Defiled - Infinite Regress
Season Of Mist
Death Metal
14 songs (35:17)
Release year: 2020
Defiled, Season Of Mist
Reviewed by Goat

Japanese old-timers Defiled have been active since 1992 but Infinite Regress is only their sixth full-length, which might suggest a band keen to hone their material and ensure it's at its best if you were unaware of the group! Sure, they take their time, but the Toyko-based foursome produce bursts of blunt, brief death metal that makes them closer to Autopsy than, say, Necrophagist. These galloping blasts a la early Kataklysm have a real caveman simplicity to them that gives Defiled's sledgehammer sound an extra impact, not least because of the way that the band has somehow managed to vary their formula over past albums, from earlier songs that utilised technical bass-twangs to the relatively primitive grunt n'blast of 2016's Towards Inevitable Ruin. First impressions of Infinite Regress put it closer to the latter than earlier albums, not least because a better than expected production nonetheless buries the bass a little to the point where guitars and drums dominate. Yet there's no denying that this album has a technicality of its own, particularly to the guitar riffs which the generally under three-minute songs revolve around, twisting and turning upon themselves to often terrific effect.

Take first song proper (after suitably-titled intro Intro) Divide and Conquer, which blasts along like a simpler and more traditionally death-grinding take on !TOOH!'s deranged formula, complete with a sort of guitar solo made by sliding along the guitar strings, before allowing the drums more of a lead with some nicely diverse battery. And songs seem to take a variation on that theme onwards, from the stop-start gallop of Systematic Decomposition which includes a brief if traditional solo before making way for the similar-sounding but nonetheless different So Blind, in a manner again closer to old-school death-grind like Terrorizer rather than more modern tech or even brutal death metal. That vibe is what ultimately rules Infinite Regress, be it shorter blasters like Masses in Chaos or the mildly longer four-minuter Centuries. The longer pieces are interesting (if you're a chin-stroking sort of death metal fan!) not least for the way the band develops the relatively simple riffing into a kind of grooving heaviness interrupted by drum beatdowns, particularly on the initially slower-paced five minuter Tragedy before kicking up the tempo and developing the song in a deceptively technical manner.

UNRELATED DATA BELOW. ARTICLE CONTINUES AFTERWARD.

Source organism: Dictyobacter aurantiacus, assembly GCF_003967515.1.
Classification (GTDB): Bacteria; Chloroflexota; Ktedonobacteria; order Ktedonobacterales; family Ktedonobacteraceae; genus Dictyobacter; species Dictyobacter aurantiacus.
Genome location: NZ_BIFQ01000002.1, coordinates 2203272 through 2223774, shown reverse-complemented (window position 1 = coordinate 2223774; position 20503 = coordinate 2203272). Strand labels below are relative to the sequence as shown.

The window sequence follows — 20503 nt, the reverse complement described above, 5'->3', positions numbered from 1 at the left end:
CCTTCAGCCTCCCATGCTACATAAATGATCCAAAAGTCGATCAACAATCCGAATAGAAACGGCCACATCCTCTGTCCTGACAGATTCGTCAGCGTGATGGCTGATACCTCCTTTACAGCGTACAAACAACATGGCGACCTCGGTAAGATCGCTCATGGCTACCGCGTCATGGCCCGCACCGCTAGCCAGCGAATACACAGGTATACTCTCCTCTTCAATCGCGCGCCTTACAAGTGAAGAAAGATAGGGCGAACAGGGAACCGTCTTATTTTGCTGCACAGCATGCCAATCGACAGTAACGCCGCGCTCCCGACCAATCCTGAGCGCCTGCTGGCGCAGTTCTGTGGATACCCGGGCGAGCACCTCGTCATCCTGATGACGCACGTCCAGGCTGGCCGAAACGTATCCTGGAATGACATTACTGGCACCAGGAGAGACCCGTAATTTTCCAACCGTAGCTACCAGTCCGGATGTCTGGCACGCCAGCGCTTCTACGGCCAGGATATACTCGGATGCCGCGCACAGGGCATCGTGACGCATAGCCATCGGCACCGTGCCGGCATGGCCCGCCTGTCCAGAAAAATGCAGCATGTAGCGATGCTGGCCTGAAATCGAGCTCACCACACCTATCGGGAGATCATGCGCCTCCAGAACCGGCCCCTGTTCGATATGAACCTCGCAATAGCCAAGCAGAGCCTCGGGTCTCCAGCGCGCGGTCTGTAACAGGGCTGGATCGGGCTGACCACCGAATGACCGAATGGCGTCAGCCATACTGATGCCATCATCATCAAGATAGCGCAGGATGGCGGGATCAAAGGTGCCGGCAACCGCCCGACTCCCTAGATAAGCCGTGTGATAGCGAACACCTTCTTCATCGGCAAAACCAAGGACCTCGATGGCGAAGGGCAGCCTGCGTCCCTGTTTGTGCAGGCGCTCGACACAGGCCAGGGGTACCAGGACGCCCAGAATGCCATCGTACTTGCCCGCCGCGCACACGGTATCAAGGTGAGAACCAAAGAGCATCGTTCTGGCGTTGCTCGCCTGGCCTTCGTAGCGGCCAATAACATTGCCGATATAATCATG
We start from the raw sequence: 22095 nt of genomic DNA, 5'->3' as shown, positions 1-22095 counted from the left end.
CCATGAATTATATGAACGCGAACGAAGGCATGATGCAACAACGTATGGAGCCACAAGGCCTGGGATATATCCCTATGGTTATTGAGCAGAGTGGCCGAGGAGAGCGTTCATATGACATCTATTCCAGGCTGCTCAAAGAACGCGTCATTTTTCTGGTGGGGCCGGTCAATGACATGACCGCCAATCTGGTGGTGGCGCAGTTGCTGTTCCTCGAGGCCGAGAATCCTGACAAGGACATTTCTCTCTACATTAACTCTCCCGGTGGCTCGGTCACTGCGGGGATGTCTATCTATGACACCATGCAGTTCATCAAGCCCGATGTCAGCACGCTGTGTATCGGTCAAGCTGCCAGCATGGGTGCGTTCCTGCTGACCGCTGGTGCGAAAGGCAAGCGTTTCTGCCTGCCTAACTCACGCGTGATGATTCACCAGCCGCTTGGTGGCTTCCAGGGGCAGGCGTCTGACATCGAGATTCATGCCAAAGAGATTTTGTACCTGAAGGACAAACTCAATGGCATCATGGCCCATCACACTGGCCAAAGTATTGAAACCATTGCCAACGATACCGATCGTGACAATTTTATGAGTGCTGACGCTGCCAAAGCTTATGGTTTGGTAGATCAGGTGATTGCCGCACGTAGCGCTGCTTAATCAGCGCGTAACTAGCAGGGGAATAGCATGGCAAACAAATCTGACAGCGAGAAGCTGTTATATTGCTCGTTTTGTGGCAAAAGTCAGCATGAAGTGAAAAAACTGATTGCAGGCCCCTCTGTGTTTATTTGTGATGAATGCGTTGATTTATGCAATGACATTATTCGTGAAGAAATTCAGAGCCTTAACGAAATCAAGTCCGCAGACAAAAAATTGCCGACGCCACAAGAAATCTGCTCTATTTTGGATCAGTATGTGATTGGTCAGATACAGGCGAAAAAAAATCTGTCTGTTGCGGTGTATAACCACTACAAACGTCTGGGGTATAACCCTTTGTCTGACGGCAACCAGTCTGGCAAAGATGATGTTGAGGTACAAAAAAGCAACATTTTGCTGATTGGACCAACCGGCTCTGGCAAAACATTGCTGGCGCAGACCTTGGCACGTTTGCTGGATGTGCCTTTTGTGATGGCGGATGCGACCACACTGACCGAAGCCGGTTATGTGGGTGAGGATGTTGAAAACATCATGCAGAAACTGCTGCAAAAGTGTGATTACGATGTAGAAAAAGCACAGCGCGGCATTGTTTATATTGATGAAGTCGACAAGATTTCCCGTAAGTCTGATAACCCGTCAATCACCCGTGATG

It can't hold up, however; Infinite Regress proves itself repetitive even if you're a fan of the style, with tracks like Invisible War and Ignorant feeling like mere echoes of earlier tracks. Yet there's no doubting how seriously heavy the steamroller rumbling of Slaverobot is, for example, and those with an appreciation for early nineties death metal will find much to like on this Infinite Regression. It would have been good to hear an advancement, say, on the doom-death opening to the title track; yet Defiled apologise to no-one, and make death metal that is spiritually and metaphysically stuck in the 90s, for better or worse. The album has its moments but given the breadth and depth available in the genre it will have limited appeal, not least given how divisive past works from Defiled have been.

Killing Songs :
Divide and Conquer, Tragedy, So Blind
Goat quoted 65 / 100
Other albums by Defiled that we have reviewed:
Defiled - In Crisis reviewed by Charles and quoted 78 / 100
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